“Daniel’s Husband” Surprises, then Shocks, at NCTC, S.F.

“Daniel’s Husband” Surprises, then Shocks, at NCTC, S.F.

Michael McKeever Makes Theater Magic

by Barry David Horwitz

Watch that next step—it could be dangerous. Michael McKeever’s play “Daniel’s Husband” will alert you to unexpected perils, at New Conservatory Theatre Center. The play will open soon in New York, so beware of missing something special.  It’s a gay play, sure—but it’s also the most profound and heart-wrenching spectacle you can hope to see—acted by brilliant actors, and directed by Allen Sawyer with perfect timing and sensitivity.

“Daniel’s Husband” lingers in memory long after leaving the theater. This is a real play, not a warmed over novel or movie or retread—this is contemporary U.S. drama. It’s about gay marriage: sophisticated Daniel (the tall, lithe Michael Monagle), a pedigreed architect, wants his lover of eight years to marry him. He is in perfect tune with his lover, Mitchell (the impressive Daniel Redmond), a successful writer–but they disagree about marriage.

Nathan Tylukti, Daniel Redmond, Michael Monagle, Christine Macomber

The argument between Daniel and Mitchell about whether to marry in the Brave New World we live in gets pretty serious and bitter: the more traditional and privileged Daniel practically begs Mitchell to finally make their union legal.  But Mitchell, a bit younger and more rebellious, uses his wit and earthiness to argue against the conventional marriage demands. They both make brilliant points and you find yourself torn between them: to marry or not to marry, that is the question.

They live together in a swank upscale apartment with treasured works of art, and they are the perfect classy gay couple. Mitchell is coming out with his latest book, and making smart quips with his editor Barry (a warm, campy Nathan Tylukti). They are gathered in Daniel and Mitchell’s robins-egg blue walled home, dishing and dissing. Visiting them is Trip (the hip, blue-lipped John Steele Jr.), who is Barry’s twink flavor of the month. All four guys are delightful and sharply portrayed.

Daniel Redmond, Nathan Tylukti, John Steele Jr., Michael Monagle

Trip who works as an in-home caretaker nurse is in awe of these artistic people and surroundings. He is a sensitive young man, all tricked out in the latest hipster duds. But he is more serious and wiser than the others. He forms an important and lovable counterweight to all this banter and bravado.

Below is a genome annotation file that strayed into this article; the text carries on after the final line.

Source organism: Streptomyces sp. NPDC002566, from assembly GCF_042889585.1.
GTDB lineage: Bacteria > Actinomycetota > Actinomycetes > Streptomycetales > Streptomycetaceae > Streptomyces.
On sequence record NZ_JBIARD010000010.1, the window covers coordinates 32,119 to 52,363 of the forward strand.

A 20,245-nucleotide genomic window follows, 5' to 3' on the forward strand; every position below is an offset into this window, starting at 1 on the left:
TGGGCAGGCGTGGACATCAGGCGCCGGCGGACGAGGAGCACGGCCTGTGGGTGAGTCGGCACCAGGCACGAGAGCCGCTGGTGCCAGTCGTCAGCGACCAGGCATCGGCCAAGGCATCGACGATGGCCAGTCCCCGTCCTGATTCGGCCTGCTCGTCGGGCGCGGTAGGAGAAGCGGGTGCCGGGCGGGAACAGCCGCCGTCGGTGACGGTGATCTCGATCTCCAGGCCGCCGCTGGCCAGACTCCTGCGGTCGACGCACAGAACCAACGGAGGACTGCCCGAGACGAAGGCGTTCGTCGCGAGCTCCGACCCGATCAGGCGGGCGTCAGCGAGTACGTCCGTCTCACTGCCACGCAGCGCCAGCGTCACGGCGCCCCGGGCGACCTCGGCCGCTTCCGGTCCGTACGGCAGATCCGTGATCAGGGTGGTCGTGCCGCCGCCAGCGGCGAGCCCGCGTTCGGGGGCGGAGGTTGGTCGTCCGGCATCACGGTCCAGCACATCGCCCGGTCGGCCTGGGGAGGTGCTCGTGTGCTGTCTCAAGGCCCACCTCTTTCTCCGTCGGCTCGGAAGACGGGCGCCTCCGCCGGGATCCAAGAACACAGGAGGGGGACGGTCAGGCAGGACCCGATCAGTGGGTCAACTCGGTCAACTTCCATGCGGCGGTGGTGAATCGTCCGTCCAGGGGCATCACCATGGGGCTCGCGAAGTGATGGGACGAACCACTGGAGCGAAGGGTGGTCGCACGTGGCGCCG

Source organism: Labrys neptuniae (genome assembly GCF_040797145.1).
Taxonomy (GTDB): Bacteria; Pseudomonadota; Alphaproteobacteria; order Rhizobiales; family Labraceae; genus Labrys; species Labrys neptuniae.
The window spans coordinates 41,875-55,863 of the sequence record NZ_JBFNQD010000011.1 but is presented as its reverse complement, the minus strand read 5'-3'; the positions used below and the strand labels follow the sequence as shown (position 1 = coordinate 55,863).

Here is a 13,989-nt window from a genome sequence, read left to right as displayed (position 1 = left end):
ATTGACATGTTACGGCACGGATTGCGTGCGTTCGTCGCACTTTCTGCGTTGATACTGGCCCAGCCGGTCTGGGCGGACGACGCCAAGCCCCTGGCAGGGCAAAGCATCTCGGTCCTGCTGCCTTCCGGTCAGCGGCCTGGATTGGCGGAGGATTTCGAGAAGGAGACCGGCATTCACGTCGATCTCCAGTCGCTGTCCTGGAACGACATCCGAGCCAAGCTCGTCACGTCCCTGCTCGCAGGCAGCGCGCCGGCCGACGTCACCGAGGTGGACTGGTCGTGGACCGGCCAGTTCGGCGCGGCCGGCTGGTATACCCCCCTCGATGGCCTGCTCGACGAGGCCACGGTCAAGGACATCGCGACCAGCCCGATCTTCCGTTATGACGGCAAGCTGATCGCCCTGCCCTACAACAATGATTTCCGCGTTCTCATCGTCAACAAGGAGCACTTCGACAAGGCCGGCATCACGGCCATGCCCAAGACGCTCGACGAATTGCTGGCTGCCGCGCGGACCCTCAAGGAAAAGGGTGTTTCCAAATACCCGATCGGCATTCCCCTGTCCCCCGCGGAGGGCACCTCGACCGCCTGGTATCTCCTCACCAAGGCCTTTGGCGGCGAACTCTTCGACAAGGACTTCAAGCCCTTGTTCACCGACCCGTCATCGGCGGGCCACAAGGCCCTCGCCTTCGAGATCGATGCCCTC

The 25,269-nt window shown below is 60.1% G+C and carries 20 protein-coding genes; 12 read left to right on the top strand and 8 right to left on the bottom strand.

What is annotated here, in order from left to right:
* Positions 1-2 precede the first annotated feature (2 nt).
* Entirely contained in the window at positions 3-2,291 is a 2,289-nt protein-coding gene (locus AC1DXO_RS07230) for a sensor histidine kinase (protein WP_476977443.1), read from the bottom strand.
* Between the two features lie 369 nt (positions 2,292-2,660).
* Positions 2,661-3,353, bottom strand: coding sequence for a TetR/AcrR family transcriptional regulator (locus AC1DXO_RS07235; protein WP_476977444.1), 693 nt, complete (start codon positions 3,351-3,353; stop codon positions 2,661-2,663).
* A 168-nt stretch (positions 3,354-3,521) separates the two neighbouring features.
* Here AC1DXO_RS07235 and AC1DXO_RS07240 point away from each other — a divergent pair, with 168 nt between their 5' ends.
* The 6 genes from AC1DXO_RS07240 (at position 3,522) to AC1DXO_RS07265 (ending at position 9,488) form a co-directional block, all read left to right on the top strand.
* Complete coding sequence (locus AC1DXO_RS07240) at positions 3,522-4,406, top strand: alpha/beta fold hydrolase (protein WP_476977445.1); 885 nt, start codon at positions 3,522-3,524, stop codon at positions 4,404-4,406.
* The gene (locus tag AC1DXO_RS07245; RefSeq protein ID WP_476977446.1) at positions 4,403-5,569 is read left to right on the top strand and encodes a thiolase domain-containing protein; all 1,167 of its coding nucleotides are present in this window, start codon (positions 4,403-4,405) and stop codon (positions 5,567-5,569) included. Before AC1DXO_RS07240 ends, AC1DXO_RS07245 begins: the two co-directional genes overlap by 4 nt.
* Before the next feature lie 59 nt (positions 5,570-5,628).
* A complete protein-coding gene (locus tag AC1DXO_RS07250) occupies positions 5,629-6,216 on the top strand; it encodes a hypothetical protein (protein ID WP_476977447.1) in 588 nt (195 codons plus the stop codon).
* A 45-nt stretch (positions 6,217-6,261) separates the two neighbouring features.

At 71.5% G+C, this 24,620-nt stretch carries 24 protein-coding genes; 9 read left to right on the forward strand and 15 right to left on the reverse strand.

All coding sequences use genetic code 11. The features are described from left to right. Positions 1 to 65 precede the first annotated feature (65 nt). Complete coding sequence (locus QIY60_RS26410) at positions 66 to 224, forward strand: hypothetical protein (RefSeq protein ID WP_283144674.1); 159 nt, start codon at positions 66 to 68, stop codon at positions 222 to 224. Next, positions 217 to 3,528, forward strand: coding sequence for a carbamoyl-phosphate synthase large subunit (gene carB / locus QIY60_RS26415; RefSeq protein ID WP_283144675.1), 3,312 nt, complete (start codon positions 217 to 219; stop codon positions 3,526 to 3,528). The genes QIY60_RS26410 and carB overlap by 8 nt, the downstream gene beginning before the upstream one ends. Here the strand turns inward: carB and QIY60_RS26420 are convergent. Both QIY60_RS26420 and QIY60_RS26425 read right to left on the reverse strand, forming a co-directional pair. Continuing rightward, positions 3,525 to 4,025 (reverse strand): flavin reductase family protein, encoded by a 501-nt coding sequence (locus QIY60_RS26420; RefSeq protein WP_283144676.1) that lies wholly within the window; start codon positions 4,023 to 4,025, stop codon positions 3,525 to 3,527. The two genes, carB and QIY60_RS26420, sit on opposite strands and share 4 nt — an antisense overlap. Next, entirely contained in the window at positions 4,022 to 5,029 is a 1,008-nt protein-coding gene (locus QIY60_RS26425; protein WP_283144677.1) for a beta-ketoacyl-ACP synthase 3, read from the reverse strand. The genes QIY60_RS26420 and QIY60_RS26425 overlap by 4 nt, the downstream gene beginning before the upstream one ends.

But is marriage so important—or, is it just a point to argue about? Mitchell doesn’t like the abstract painting by Daniel’s father that hangs over the fireplace, either–their tastes clash, highbrow versus lowbrow. And maybe they are just too “nice” to get our sympathies, after all.  They seem to be getting along well, even when Daniel’s domineering and stylish mother, Lydia (the sly Christine Macomber) comes to visit and to annoy her son, as she always has. McKeever sets us up for possible cracks in their crystal—but then, the play turns and stuns us.

Michael Monagle, Christine Macomber, and Daniel Redmond

A terrible mishap happens at the end of Act One, sets us up for a new and serious confrontation in Act Two.  We have learned that Daniel still resents his mother for her self-centeredness when he was a kid. And in Act Two, she has come to “help out” after he has undergone a change. Daniel Redmond captures the essence of an honest, devoted lover. Michael Monagle performs with calm and opposing genius.

Even after Daniel’s beautiful and heartfelt flash-back soliloquy, we are shocked by what happens next. Mitchell, the perfect gay son-in-law, has to handle Daniel’s mother. We are even more shocked by the battle between the unmarried gay couple and the busy-body mother. The regrets and conflicts and battles that follow present important questions about gay marriage, medical care, and family honesty.

Daniel Redmond and John Steele Jr.

Lydia is revealed as everything her son feared about her, as she escalates into war with Daniel’s unmarried “husband.” There is enough fall out here to account for a small nuclear explosion. What happens in Act Two you wouldn’t wish on anyone or his family—it is the highest irony that it happens to two such hyper-conscious people as Mitchell and Daniel.

With such superb acting and staging, there’s plenty to enjoy and be shocked about in this gripping and emotional production of “Daniel’s Husband.” We are all enlightened and elevated by this edge of your seat play at NCTC. They make you want to assert your rights.

 

“Daniel’s Husband” by Michael McKeever, directed by Allen Sawyer, at New Conservatory Theatre Center, 25 Van Ness Avenue at Market Street, San Francisco, through Sunday, February 26, 2017. Info: nctcsf.org

Cast: Michael Monagle, Daniel Richmond, Nathan Tylukti, John Steele, Jr., and Christine Macomber.

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